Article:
MISE À DAY
Canadian police forces were still engaged in a manhunt on Monday to find the two suspects in a series of stabbing attacks that left at least ten dead the watch in two isolated towns in the center-west of the country.
What do we know at this stage of this attack, one of the deadliest in recent years in Canada?
Where did the series of attacks take place?
On Sunday at 5:40 a.m. (11:40 GMT), police responded to an initial emergency call from James Smith Cree Nation, a small, isolated community of 2,500 people with a large Aboriginal population in the province of Saskatchewan in west-central Canada.
Several more emergency calls followed and the attacks left 10 dead and 18 injured, at James Smith Cree Nation and nearby Weldon. Police say there are 13 crime scenes.
Who are the suspects?
Police released the identity and photos on Sunday of two suspects, Myles Sanderson, 30, and Damien Sanderson, 31, without specifying whether they were related, describing them as “armed and dangerous”.
Myles Sanderson was previously known to have served a nearly five-year federal sentence for assault, robbery and assault, police say. On parole, he had been missing and had been wanted since May.
The two men reportedly fled in a black Nissan Rogue. The SUV-like vehicle was seen around 11:45 a.m. Sunday in the city of Regina, the province's capital more than a three-hour drive south of the crime scene. The police, who believe that the two suspects could be hidden in this city, also extended the alert to the neighboring provinces of Alberta and Manitoba.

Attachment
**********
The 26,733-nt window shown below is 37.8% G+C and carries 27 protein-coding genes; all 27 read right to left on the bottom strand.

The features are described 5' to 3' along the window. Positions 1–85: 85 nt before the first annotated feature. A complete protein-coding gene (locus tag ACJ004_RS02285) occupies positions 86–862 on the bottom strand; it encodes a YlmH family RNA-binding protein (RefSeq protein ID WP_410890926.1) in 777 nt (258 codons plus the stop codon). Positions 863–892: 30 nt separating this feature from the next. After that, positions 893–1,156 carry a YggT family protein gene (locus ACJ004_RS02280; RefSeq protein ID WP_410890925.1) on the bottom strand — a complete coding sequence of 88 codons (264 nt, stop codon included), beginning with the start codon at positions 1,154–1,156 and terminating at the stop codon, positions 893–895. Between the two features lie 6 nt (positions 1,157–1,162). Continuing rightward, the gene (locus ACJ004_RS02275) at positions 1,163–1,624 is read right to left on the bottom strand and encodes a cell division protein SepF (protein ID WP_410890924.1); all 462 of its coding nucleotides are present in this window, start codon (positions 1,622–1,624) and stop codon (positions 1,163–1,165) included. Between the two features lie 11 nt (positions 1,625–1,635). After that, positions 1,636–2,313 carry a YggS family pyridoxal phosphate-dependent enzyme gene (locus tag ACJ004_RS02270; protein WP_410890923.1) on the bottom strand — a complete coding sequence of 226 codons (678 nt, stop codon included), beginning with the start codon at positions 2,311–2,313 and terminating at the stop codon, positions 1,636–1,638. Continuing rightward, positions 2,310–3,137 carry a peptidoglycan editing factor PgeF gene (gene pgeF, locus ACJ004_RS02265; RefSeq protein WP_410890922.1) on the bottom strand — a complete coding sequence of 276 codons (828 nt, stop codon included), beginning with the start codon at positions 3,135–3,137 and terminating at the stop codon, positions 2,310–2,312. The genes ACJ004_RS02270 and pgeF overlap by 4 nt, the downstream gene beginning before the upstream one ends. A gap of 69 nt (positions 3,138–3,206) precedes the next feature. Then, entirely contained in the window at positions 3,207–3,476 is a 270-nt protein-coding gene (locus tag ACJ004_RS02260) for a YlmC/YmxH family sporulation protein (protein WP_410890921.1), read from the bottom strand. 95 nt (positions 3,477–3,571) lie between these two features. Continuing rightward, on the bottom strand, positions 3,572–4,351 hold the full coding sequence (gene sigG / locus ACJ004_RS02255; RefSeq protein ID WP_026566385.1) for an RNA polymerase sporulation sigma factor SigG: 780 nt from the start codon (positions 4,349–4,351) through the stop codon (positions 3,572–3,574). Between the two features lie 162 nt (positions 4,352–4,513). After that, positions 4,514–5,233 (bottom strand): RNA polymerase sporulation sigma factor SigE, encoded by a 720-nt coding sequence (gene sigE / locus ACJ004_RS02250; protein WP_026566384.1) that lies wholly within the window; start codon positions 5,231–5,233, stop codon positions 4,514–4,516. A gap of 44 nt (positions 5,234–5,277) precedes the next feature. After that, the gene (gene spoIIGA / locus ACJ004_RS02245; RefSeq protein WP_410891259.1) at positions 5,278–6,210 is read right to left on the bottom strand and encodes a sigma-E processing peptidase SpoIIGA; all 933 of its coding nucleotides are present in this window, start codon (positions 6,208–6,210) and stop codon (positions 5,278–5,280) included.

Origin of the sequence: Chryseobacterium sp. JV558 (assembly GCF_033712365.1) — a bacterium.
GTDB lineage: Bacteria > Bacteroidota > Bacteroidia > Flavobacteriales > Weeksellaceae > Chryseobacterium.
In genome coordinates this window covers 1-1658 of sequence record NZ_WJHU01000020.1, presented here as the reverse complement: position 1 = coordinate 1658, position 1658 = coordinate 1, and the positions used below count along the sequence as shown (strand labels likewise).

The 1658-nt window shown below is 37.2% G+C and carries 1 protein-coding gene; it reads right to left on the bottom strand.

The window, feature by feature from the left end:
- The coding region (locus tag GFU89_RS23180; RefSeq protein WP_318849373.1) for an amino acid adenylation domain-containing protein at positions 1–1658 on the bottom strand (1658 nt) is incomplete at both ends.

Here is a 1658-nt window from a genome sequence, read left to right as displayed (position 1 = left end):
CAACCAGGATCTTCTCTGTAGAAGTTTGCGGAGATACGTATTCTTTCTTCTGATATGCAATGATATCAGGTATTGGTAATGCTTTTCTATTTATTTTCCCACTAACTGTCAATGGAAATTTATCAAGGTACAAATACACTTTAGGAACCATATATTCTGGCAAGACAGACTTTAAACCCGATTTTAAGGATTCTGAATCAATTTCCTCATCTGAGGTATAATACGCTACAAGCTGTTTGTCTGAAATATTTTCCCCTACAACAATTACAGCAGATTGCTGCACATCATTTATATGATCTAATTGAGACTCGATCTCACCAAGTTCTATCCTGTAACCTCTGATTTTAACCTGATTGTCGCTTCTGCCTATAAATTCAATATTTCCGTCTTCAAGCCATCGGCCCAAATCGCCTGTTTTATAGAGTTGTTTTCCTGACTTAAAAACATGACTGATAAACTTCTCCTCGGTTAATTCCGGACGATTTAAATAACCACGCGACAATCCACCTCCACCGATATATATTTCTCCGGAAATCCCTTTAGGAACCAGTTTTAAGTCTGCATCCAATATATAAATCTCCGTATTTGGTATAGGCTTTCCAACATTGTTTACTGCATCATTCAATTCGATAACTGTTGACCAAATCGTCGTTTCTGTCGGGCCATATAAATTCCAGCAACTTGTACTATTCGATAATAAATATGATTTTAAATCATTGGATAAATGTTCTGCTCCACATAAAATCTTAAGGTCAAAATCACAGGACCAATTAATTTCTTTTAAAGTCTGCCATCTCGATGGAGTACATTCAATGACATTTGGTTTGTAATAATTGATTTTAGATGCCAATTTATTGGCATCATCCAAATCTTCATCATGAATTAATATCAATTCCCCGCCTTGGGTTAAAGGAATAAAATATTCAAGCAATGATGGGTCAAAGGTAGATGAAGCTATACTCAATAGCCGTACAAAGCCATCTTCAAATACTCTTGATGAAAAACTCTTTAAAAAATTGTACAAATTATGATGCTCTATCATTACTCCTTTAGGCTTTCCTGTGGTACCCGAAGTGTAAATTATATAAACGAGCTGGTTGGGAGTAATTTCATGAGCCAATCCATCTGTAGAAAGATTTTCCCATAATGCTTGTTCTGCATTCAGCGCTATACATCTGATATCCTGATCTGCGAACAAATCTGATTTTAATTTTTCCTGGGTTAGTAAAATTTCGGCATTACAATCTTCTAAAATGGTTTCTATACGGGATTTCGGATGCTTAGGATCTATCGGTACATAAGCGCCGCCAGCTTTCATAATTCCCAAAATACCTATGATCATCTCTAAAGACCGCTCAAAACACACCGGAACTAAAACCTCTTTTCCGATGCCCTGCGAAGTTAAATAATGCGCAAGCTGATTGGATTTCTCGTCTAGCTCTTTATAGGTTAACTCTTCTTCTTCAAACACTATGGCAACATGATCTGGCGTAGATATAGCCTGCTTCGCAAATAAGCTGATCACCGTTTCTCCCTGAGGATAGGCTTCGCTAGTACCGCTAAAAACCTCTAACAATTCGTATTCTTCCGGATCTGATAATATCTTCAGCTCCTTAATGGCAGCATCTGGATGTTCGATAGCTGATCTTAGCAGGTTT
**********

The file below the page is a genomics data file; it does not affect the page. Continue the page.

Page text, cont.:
More than 24 hours later, the two men were still at large.
A warrant was issued for their arrest on Monday and they have been charged with murder, attempted murder, and burglary.< /p>
“We are confident that someone knows the whereabouts of these two (suspects) and has information that will be valuable to police,” Regina Police Chief Evan Bray said.
What are their motivations?
They still remain to be clarified. “At this stage of the investigation, we believe that some of the victims were targeted by the suspects and others were randomly attacked,” Royal Canadian Mounted Police Assistant Commissioner Rhonda Blackmore said Sunday. “Talking about motive is extremely difficult at the moment,” she said. responsibility for these “illegal drug attacks that are invading our communities”.